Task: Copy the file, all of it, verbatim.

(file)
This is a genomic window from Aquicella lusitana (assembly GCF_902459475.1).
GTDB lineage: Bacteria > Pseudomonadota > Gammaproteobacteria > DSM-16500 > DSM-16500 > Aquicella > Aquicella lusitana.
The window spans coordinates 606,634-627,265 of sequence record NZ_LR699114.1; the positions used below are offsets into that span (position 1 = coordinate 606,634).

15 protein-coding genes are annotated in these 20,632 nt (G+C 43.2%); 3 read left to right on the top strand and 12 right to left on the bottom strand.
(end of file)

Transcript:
This is a genomic window from Aquicella lusitana (assembly GCF_902459475.1).
GTDB lineage: Bacteria > Pseudomonadota > Gammaproteobacteria > DSM-16500 > DSM-16500 > Aquicella > Aquicella lusitana.
The window spans coordinates 606,634-627,265 of sequence record NZ_LR699114.1; the positions used below are offsets into that span (position 1 = coordinate 606,634).

15 protein-coding genes are annotated in these 20,632 nt (G+C 43.2%); 3 read left to right on the top strand and 12 right to left on the bottom strand.